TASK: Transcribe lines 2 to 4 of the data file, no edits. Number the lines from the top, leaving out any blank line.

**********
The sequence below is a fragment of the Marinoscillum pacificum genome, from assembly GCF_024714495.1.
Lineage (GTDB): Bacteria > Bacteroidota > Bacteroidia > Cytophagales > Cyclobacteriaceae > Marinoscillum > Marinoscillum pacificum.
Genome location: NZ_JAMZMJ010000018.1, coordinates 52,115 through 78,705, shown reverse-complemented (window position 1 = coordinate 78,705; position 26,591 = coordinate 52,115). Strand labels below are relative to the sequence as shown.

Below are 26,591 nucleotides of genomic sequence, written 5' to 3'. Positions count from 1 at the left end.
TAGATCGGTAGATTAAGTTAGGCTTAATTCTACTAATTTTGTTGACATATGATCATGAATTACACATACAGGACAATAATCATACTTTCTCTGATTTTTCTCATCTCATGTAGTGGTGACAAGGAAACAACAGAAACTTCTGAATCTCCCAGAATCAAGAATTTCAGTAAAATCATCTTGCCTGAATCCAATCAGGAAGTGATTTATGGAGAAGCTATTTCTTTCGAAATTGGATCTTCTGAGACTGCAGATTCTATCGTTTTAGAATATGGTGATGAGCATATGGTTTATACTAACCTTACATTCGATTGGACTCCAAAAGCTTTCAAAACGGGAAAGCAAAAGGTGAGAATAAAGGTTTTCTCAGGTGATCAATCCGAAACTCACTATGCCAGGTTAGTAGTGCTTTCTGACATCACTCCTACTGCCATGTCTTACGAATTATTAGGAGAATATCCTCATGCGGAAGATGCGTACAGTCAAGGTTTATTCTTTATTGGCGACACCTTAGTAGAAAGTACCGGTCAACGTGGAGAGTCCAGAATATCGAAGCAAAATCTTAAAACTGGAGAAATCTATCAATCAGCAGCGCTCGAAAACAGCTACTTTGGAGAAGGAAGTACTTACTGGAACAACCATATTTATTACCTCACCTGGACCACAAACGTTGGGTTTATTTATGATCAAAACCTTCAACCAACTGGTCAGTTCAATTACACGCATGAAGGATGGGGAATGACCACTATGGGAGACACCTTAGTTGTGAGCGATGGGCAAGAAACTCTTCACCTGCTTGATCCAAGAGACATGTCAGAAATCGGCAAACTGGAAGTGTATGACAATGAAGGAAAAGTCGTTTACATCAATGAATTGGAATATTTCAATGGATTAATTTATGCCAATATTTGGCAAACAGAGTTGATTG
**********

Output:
Lineage (GTDB): Bacteria > Bacteroidota > Bacteroidia > Cytophagales > Cyclobacteriaceae > Marinoscillum > Marinoscillum pacificum.
Genome location: NZ_JAMZMJ010000018.1, coordinates 52,115 through 78,705, shown reverse-complemented (window position 1 = coordinate 78,705; position 26,591 = coordinate 52,115). Strand labels below are relative to the sequence as shown.

Below are 26,591 nucleotides of genomic sequence, written 5' to 3'. Positions count from 1 at the left end.